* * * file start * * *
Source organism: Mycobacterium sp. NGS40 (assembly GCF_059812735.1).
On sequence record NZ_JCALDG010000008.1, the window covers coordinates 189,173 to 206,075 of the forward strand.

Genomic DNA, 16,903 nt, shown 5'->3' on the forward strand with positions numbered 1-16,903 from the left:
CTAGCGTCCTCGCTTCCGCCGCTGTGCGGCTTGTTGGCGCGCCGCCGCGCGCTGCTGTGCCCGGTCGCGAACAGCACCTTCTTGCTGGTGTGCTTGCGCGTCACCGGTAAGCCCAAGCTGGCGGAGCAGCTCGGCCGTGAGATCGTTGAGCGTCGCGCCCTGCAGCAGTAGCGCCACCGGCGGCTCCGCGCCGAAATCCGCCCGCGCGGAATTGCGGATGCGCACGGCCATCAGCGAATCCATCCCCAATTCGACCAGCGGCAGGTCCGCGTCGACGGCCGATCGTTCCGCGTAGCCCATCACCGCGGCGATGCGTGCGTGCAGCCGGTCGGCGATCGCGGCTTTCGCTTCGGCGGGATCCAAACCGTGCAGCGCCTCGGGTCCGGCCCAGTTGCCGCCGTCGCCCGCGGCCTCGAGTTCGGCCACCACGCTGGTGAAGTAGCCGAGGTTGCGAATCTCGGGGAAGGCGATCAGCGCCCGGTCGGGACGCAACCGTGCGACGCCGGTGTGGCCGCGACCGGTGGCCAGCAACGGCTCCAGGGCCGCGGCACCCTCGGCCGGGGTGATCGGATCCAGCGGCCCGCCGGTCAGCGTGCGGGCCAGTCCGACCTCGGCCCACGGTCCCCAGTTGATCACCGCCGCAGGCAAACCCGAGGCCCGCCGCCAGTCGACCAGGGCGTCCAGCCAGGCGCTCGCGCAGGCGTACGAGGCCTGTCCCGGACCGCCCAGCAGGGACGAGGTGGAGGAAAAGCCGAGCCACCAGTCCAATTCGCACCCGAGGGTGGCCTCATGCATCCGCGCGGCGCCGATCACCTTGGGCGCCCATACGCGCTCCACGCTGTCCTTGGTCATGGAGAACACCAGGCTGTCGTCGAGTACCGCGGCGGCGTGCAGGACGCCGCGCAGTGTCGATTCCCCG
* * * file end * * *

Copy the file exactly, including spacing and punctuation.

Source organism: Mycobacterium sp. NGS40 (assembly GCF_059812735.1).
On sequence record NZ_JCALDG010000008.1, the window covers coordinates 189,173 to 206,075 of the forward strand.

Genomic DNA, 16,903 nt, shown 5'->3' on the forward strand with positions numbered 1-16,903 from the left:
CTAGCGTCCTCGCTTCCGCCGCTGTGCGGCTTGTTGGCGCGCCGCCGCGCGCTGCTGTGCCCGGTCGCGAACAGCACCTTCTTGCTGGTGTGCTTGCGCGTCACCGGTAAGCCCAAGCTGGCGGAGCAGCTCGGCCGTGAGATCGTTGAGCGTCGCGCCCTGCAGCAGTAGCGCCACCGGCGGCTCCGCGCCGAAATCCGCCCGCGCGGAATTGCGGATGCGCACGGCCATCAGCGAATCCATCCCCAATTCGACCAGCGGCAGGTCCGCGTCGACGGCCGATCGTTCCGCGTAGCCCATCACCGCGGCGATGCGTGCGTGCAGCCGGTCGGCGATCGCGGCTTTCGCTTCGGCGGGATCCAAACCGTGCAGCGCCTCGGGTCCGGCCCAGTTGCCGCCGTCGCCCGCGGCCTCGAGTTCGGCCACCACGCTGGTGAAGTAGCCGAGGTTGCGAATCTCGGGGAAGGCGATCAGCGCCCGGTCGGGACGCAACCGTGCGACGCCGGTGTGGCCGCGACCGGTGGCCAGCAACGGCTCCAGGGCCGCGGCACCCTCGGCCGGGGTGATCGGATCCAGCGGCCCGCCGGTCAGCGTGCGGGCCAGTCCGACCTCGGCCCACGGTCCCCAGTTGATCACCGCCGCAGGCAAACCCGAGGCCCGCCGCCAGTCGACCAGGGCGTCCAGCCAGGCGCTCGCGCAGGCGTACGAGGCCTGTCCCGGACCGCCCAGCAGGGACGAGGTGGAGGAAAAGCCGAGCCACCAGTCCAATTCGCACCCGAGGGTGGCCTCATGCATCCGCGCGGCGCCGATCACCTTGGGCGCCCATACGCGCTCCACGCTGTCCTTGGTCATGGAGAACACCAGGCTGTCGTCGAGTACCGCGGCGGCGTGCAGGACGCCGCGCAGTGTCGATTCCCCG